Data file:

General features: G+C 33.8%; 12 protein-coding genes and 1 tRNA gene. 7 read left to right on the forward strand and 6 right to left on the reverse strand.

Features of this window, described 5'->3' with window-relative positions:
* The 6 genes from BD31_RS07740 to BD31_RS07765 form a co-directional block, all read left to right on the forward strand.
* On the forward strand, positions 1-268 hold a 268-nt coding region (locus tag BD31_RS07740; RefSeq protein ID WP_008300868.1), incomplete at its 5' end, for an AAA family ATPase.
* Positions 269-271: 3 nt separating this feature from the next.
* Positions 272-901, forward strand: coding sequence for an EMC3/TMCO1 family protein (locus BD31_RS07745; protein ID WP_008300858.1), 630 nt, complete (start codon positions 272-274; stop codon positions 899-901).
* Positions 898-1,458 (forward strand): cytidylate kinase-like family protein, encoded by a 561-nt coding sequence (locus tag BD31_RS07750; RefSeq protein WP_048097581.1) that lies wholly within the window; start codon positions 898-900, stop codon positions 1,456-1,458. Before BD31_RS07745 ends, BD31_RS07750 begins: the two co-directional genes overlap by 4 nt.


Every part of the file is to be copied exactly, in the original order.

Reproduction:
General features: G+C 33.8%; 12 protein-coding genes and 1 tRNA gene. 7 read left to right on the forward strand and 6 right to left on the reverse strand.

Features of this window, described 5'->3' with window-relative positions:
* The 6 genes from BD31_RS07740 to BD31_RS07765 form a co-directional block, all read left to right on the forward strand.
* On the forward strand, positions 1-268 hold a 268-nt coding region (locus tag BD31_RS07740; RefSeq protein ID WP_008300868.1), incomplete at its 5' end, for an AAA family ATPase.
* Positions 269-271: 3 nt separating this feature from the next.
* Positions 272-901, forward strand: coding sequence for an EMC3/TMCO1 family protein (locus BD31_RS07745; protein ID WP_008300858.1), 630 nt, complete (start codon positions 272-274; stop codon positions 899-901).
* Positions 898-1,458 (forward strand): cytidylate kinase-like family protein, encoded by a 561-nt coding sequence (locus tag BD31_RS07750; RefSeq protein WP_048097581.1) that lies wholly within the window; start codon positions 898-900, stop codon positions 1,456-1,458. Before BD31_RS07745 ends, BD31_RS07750 begins: the two co-directional genes overlap by 4 nt.